Mar 14 2012

More California Cities Face Ballooning Public Employee Benefits or Bankruptcy

Bankruptcy Looms for Bay Area Cities –

California cities that fail to rein in their costs continue to struggle with the prospect of bankruptcy.  San Carlos and Half Moon Bay narrowly skirted bankruptcy by outsourcing city services such as law enforcement and recreation management.  Hercules and Lincoln are currently attempting to restructure their debt and cut employee costs to avoid bankruptcy.  Vallejo filed for bankruptcy.

Stockton may be next.  Stockton is entering into a mandatory mediation process with unions, with bankruptcy as the next step.  Read the full Los Angeles Times article.  The Stockton City Manager cited lower housing prices, the rising cost of public employee retirement health benefits, and poor fiscal management for the city’s uncomfortable position on the brink of insolvency, despite its high tax rates.

Stanford University studied California’s local pension systems last year and recently announced their finding that they are under-funded in the amount of $130 billion.  San Diego and San Jose are attempting to reform their pension plans.  Governor Jerry Brown said local and state public employee pension systems are unsustainable.


5 Responses to “More California Cities Face Ballooning Public Employee Benefits or Bankruptcy”

  1. what are Piedmont’s pension and benefits numbers by department.

    This should be public knowledge.

  2. State pension funds are time bombs soon to explode. They are grossly underfunded and the tax payer will have to pay the bill. Here is the reason.

    Public pension funds such as Calpers use assumed rates of return to calculate the present value of future retirement benefits and how much money participants need to contribute to pay for them. Now here is a link to a WSJ table showing the assumed rate of return used by major pension funds:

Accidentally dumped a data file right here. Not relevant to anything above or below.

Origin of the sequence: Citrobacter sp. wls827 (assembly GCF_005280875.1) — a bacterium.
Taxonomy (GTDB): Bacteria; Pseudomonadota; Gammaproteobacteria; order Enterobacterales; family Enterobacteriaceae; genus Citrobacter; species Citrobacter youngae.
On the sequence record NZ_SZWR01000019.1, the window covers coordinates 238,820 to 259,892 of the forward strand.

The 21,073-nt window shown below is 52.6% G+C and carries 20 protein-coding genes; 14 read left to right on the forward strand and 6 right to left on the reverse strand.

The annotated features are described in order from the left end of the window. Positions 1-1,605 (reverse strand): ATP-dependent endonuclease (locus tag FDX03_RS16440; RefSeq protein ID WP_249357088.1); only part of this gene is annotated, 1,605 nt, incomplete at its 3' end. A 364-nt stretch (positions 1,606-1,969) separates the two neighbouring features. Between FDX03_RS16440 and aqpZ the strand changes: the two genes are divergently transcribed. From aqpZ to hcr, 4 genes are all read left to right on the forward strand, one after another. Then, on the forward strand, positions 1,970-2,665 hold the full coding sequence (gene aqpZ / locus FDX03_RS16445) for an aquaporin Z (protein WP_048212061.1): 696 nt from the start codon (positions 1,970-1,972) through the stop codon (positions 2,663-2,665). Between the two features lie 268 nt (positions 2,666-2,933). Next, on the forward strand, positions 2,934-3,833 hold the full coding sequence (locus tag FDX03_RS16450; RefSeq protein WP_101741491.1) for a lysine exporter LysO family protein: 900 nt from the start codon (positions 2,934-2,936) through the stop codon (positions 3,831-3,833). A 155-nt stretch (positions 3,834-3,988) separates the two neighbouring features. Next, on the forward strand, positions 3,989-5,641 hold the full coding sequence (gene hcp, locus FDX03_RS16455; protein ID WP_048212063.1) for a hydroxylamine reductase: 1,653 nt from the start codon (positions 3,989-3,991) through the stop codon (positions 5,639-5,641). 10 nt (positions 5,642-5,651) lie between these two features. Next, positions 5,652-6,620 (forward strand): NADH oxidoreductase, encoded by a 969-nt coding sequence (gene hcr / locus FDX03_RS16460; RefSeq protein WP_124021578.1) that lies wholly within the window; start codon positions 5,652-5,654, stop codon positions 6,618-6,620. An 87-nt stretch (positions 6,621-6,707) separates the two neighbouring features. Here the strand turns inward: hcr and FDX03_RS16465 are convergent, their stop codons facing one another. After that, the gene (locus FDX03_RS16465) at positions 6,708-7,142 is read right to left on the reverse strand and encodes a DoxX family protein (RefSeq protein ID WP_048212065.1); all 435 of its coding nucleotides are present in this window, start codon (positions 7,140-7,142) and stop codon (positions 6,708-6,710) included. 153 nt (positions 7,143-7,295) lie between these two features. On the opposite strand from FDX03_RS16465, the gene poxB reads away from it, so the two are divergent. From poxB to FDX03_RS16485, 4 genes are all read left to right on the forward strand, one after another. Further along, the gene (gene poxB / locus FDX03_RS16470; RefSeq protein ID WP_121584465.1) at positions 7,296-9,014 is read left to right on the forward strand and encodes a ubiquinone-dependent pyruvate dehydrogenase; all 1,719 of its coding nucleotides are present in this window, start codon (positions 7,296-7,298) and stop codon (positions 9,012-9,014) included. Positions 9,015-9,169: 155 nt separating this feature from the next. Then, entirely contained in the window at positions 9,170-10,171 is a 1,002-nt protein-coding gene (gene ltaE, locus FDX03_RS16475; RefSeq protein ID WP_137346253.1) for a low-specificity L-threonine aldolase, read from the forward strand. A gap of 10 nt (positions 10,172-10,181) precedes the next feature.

An 8% rate was for sure easily achievable with Madoff, Allen Stanford, and mortgaged back securities. But today!

    Remember that cities are at the end of the food chain. The Federal Government faced with $1,300 billion dollar deficit and lacking political backbone will push expenditures to the states (soaking the rich and closing the tax loopholes for the oil companies will only raise as per the administration $300 billion). The California State is in very bad shape after having distributed money to public employees in good times. Also lacking political will, it is squeezing the cities.

    Refer to WSJ article: Calpers Lowers Investment Target to 7.5%.

    Bernard Pech

  3. In response to Patricia, here are two links to charts that Tim Rood published during his (alas!) unsuccessful campaign to the City Board.

    Bernard Pech

  4. Piedmont’s pension and fringe benefit packages are some of the most generous in the state. Taxpayers pay both employer and employee contributions to the pension plans. Plus the rest of the package (medical/dental/etc.) is nearly 100% taxpayer financed, plus allowing employee children to attend local schools (financed by our very expensive school taxes). To date City Hall has only addressed the supply side of the equation, asking taxpayers for more money. With the failure of Measure A, it must dawn on both our elected officials and City Staff that the never ending supply of taxpayer money may have reached the breaking point. The demand side of controlling costs must be addressed.

    Indeed, that Tim Rood was not elected is quite unfortunate.

  5. Even more information on Piedmont finances, expenditures and revenues is available at:

    This links to the Municipal Tax Review Committee report which provides an extensive analysis of Piedmont’s revenues and expenses and a 5-year projection of Piedmont’s financial position. I recommend Piedmonters read at least the executive summary of the report to understand the fiscal issues Piedmont faces. I also recommend Exhibit 1 on page 22 which provides a comparison of Piedmont expenditures with other comparable Bay area cities.

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